With protein-based allergens like grasses and trees, allergic desensitization, a process of introducing the allergens in small doses over time to encourage your immune system to build natural immunity, is one of the treatment options. However, in regards to pollution, this is not really possible since our immune system does not mount a specific immune response to non-protein pollutants, like nitrogen dioxide or carbon monoxide.
Besides making the preventative lifestyle changes above, the main treatment for allergic responses to pollution is medication. Medications are based on your symptoms.
For many symptoms of environmental allergies and even respiratory symptoms, there are medications you can take by mouth. Some of the most common over-the-counter (OTC) oral medications for allergies are Zyrtec (cetirizine), Allegra (fexofenadine), and Claritin (loratidine).
Often, these medications are designed to interrupt the allergic response caused by allergen exposure. Although oral medications may be a convenient option, they are absorbed by the whole body, and thus lead to more side effects.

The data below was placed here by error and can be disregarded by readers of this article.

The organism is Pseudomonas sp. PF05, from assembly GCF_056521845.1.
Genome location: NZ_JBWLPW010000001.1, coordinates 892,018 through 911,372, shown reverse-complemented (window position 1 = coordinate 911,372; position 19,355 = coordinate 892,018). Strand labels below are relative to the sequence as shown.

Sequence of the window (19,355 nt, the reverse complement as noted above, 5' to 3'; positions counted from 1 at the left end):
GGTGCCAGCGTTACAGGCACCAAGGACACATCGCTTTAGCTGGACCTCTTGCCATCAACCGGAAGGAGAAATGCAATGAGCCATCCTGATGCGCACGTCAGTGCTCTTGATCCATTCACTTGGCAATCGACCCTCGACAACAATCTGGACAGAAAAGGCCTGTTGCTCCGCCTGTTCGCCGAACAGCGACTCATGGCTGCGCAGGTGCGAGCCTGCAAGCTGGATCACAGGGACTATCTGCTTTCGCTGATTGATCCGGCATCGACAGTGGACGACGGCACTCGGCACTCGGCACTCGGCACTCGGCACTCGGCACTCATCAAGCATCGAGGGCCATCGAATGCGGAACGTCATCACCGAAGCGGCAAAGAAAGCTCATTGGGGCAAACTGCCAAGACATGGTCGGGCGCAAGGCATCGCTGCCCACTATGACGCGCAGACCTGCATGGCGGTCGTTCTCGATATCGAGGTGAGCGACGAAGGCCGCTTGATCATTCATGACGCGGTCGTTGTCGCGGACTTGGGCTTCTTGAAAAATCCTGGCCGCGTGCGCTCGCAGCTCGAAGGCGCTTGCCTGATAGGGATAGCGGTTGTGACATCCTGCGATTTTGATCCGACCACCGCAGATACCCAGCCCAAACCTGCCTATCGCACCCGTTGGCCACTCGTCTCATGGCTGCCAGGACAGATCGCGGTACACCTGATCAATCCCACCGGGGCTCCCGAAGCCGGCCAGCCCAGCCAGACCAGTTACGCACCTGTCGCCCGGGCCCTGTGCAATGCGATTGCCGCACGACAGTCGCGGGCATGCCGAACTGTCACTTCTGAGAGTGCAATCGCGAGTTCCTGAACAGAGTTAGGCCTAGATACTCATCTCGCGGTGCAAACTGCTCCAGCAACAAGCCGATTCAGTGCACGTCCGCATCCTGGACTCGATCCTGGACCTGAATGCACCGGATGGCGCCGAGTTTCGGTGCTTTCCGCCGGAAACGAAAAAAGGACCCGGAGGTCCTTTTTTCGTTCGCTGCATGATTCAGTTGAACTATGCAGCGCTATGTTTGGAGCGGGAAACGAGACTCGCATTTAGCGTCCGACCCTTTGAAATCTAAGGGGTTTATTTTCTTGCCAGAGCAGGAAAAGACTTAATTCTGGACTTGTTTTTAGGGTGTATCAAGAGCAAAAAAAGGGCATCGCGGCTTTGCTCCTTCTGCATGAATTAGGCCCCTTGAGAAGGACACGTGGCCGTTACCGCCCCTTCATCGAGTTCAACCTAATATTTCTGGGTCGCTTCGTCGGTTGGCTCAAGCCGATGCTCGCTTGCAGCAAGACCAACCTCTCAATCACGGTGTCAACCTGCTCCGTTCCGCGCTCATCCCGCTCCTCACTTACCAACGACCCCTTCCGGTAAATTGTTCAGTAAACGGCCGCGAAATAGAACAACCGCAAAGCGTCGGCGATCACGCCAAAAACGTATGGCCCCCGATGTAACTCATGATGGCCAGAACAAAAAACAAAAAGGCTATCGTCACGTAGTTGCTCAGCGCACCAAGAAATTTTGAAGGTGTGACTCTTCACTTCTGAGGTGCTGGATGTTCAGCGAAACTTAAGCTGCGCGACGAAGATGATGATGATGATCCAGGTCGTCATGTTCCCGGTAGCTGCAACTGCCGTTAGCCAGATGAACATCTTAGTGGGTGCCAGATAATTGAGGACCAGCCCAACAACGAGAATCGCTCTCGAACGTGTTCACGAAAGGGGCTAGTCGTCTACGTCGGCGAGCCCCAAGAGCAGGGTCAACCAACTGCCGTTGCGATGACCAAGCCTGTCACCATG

Another choice for the medication management of environmental allergy symptoms are nasal sprays. Nasal sprays are the gold standard, especially for nasal symptoms. This is because they treat the inflammation right at the interface of where your immune system is exposed to environmental allergens–your nasal membranes. Like some oral medications, nasal sprays disrupt the immune system response.
Despite their effectiveness, many people find that using multiple different sprays with different active ingredients is cumbersome.
There’s now a solution to this with Allermi, an all-in-one nasal spray! Keep reading to learn more.
Inhalers are the front-line treatment option for treating the symptoms of asthma. When combined with the lifestyle changes above, they help control symptoms. When there are also accompanying nasal allergy symptoms, it is important to treat the nose symptoms since this can often prevent the lung symptoms from worsening.
Topical creams are used for allergic diseases of the skin, like atopic dermatitis. They relieve the symptoms of itchiness and dryness.